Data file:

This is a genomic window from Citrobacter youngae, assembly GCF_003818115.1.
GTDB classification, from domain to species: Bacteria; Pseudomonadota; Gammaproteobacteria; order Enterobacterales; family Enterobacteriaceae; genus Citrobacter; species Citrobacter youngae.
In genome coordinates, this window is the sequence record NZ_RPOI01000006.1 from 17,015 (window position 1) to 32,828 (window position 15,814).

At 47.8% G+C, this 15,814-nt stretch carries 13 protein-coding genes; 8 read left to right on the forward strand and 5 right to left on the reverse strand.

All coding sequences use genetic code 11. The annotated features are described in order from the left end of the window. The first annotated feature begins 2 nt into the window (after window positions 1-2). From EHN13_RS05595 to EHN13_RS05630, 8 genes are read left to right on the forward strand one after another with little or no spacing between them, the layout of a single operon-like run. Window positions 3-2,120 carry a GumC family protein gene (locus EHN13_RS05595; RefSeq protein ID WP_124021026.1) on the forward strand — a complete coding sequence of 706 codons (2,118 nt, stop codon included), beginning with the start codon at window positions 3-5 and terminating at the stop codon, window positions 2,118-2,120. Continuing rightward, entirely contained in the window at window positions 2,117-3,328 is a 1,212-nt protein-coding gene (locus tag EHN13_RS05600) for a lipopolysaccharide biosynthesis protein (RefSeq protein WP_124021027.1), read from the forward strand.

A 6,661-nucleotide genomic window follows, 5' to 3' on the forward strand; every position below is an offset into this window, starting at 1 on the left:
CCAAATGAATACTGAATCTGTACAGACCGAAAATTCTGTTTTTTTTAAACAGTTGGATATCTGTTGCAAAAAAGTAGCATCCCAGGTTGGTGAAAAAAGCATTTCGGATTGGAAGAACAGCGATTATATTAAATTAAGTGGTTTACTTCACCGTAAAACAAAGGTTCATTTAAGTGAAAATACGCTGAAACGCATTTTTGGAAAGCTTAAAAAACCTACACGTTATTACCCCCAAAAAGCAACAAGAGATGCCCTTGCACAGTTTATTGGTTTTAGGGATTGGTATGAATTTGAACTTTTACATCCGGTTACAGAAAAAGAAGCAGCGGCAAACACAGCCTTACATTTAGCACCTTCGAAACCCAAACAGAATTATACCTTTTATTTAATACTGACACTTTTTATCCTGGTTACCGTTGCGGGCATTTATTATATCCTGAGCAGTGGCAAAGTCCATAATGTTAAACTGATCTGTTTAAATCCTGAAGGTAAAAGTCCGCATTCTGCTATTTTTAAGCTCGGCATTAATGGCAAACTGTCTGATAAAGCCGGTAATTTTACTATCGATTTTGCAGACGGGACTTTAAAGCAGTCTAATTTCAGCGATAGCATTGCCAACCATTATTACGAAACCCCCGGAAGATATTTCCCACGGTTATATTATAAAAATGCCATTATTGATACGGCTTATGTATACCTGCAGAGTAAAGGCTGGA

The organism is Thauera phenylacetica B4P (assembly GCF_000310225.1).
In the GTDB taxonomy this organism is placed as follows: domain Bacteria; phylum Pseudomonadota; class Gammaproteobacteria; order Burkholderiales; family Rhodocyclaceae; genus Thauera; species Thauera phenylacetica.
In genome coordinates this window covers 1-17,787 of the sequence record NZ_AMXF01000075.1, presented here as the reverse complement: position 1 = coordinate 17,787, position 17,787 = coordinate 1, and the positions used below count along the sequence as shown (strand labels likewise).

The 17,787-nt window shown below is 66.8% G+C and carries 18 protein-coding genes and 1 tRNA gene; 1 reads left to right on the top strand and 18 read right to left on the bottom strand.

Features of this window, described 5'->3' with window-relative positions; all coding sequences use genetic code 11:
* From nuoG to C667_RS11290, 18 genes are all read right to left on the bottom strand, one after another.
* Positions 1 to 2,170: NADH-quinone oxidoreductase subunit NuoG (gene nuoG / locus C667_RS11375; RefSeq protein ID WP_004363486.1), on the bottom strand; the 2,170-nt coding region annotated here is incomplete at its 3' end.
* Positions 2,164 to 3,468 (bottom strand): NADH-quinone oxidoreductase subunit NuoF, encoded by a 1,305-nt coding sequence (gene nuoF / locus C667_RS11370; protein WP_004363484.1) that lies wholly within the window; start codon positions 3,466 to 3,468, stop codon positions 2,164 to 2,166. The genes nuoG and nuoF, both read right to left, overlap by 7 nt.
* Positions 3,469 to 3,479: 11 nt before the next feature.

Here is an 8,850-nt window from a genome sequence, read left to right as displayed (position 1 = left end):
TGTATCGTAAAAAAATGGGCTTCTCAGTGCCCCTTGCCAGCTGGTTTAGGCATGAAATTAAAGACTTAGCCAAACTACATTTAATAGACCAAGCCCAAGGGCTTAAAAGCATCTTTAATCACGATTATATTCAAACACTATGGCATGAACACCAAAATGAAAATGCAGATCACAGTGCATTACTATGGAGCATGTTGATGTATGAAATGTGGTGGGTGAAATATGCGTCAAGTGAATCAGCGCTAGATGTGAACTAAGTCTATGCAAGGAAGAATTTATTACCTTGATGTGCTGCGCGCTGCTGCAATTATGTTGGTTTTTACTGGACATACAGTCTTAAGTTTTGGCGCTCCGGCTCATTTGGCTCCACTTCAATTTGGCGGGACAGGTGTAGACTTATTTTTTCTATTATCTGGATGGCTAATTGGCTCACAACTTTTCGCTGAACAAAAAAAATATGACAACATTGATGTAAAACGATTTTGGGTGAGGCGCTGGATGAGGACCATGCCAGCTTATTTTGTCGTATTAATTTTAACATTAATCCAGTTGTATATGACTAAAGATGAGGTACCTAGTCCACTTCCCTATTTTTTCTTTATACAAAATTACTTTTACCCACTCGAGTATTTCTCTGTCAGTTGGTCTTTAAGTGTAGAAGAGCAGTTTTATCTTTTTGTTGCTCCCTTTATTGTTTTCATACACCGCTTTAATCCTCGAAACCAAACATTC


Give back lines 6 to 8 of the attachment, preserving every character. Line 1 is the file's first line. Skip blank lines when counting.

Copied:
A 6,661-nucleotide genomic window follows, 5' to 3' on the forward strand; every position below is an offset into this window, starting at 1 on the left:
CCAAATGAATACTGAATCTGTACAGACCGAAAATTCTGTTTTTTTTAAACAGTTGGATATCTGTTGCAAAAAAGTAGCATCCCAGGTTGGTGAAAAAAGCATTTCGGATTGGAAGAACAGCGATTATATTAAATTAAGTGGTTTACTTCACCGTAAAACAAAGGTTCATTTAAGTGAAAATACGCTGAAACGCATTTTTGGAAAGCTTAAAAAACCTACACGTTATTACCCCCAAAAAGCAACAAGAGATGCCCTTGCACAGTTTATTGGTTTTAGGGATTGGTATGAATTTGAACTTTTACATCCGGTTACAGAAAAAGAAGCAGCGGCAAACACAGCCTTACATTTAGCACCTTCGAAACCCAAACAGAATTATACCTTTTATTTAATACTGACACTTTTTATCCTGGTTACCGTTGCGGGCATTTATTATATCCTGAGCAGTGGCAAAGTCCATAATGTTAAACTGATCTGTTTAAATCCTGAAGGTAAAAGTCCGCATTCTGCTATTTTTAAGCTCGGCATTAATGGCAAACTGTCTGATAAAGCCGGTAATTTTACTATCGATTTTGCAGACGGGACTTTAAAGCAGTCTAATTTCAGCGATAGCATTGCCAACCATTATTACGAAACCCCCGGAAGATATTTCCCACGGTTATATTATAAAAATGCCATTATTGATACGGCTTATGTATACCTGCAGAGTAAAGGCTGGA

The organism is Thauera phenylacetica B4P (assembly GCF_000310225.1).